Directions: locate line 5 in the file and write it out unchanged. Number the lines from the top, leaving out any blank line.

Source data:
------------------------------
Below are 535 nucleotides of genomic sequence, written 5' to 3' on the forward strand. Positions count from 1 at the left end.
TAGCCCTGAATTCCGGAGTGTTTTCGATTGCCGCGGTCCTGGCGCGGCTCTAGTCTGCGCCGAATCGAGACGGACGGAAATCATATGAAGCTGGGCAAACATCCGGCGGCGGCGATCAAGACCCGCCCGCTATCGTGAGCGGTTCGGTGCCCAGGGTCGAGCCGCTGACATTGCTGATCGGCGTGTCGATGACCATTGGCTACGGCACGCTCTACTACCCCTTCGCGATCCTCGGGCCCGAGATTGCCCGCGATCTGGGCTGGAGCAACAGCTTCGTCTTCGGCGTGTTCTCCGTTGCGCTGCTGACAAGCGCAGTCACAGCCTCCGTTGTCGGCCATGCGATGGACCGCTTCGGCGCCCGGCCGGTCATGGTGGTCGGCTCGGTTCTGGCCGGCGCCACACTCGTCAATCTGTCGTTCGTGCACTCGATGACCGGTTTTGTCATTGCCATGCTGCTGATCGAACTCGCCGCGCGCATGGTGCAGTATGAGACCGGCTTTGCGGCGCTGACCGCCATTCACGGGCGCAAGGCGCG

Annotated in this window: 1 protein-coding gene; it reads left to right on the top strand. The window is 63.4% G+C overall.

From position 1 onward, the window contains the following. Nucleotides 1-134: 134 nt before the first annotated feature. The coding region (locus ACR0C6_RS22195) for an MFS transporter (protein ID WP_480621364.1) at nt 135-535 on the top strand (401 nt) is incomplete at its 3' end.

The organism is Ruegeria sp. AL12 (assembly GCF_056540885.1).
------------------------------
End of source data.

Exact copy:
The organism is Ruegeria sp. AL12 (assembly GCF_056540885.1).